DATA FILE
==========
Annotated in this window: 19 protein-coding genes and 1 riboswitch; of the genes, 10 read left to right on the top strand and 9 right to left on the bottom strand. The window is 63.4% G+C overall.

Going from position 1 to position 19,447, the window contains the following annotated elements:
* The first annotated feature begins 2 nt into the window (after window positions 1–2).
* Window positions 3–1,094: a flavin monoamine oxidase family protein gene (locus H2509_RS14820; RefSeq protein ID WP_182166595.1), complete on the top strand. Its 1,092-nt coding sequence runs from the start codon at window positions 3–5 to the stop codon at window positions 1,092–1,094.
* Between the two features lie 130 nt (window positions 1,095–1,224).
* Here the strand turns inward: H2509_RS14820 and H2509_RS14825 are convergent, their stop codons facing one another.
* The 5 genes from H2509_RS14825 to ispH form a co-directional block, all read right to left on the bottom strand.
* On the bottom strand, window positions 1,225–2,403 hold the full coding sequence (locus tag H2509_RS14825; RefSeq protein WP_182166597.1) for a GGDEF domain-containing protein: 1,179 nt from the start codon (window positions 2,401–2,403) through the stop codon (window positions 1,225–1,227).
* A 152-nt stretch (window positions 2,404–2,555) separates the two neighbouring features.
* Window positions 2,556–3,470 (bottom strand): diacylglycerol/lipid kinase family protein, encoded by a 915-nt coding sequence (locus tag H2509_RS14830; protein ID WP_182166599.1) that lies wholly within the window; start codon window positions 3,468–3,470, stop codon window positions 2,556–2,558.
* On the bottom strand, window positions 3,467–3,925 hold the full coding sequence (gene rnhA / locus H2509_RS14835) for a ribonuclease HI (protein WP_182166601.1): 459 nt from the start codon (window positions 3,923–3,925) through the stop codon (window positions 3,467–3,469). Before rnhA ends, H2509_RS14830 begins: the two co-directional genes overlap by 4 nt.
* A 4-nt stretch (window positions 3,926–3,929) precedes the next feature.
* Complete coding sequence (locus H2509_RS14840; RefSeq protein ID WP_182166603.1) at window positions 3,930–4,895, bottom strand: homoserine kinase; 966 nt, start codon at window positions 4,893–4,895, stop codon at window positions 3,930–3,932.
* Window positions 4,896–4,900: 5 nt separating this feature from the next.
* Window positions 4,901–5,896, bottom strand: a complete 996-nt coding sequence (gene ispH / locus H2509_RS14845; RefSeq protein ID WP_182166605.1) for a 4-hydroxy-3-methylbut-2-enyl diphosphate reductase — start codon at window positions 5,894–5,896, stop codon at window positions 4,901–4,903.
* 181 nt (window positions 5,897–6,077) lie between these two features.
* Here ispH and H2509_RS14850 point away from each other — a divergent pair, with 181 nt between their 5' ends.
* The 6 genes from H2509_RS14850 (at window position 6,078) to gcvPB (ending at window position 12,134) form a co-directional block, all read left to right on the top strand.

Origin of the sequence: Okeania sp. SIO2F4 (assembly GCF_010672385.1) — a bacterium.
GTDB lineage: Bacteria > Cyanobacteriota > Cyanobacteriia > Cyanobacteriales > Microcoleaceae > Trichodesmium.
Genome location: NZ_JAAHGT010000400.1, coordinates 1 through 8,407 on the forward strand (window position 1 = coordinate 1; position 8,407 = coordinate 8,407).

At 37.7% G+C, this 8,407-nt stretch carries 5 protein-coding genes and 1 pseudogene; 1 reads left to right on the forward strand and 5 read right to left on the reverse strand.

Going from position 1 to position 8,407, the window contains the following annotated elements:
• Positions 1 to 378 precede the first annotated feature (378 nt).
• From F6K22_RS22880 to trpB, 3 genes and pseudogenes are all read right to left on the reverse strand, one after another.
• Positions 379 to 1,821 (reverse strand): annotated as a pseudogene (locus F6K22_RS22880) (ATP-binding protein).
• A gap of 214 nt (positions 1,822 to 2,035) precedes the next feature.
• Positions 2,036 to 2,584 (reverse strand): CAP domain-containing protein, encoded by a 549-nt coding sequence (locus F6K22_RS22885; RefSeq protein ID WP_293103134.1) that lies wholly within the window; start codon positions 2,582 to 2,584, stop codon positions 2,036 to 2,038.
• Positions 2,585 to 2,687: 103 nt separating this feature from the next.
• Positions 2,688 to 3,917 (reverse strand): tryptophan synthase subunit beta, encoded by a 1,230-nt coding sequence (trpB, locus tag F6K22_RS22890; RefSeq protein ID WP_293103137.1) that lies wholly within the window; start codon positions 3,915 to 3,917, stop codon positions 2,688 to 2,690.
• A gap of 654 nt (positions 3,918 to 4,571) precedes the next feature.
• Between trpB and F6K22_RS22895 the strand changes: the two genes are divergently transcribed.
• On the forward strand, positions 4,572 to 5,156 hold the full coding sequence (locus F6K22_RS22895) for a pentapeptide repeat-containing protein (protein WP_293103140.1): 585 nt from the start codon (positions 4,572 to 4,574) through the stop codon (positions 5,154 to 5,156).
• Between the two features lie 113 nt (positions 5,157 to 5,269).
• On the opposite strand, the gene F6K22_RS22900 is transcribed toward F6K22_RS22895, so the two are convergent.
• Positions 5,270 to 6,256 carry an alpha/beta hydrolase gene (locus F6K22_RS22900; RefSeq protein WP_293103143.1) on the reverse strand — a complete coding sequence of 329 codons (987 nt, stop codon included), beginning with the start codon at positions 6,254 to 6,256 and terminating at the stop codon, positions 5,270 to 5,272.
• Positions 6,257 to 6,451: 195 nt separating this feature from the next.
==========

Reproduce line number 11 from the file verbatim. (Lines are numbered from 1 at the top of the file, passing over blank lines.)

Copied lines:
* On the bottom strand, window positions 3,467–3,925 hold the full coding sequence (gene rnhA / locus H2509_RS14835) for a ribonuclease HI (protein WP_182166601.1): 459 nt from the start codon (window positions 3,923–3,925) through the stop codon (window positions 3,467–3,469). Before rnhA ends, H2509_RS14830 begins: the two co-directional genes overlap by 4 nt.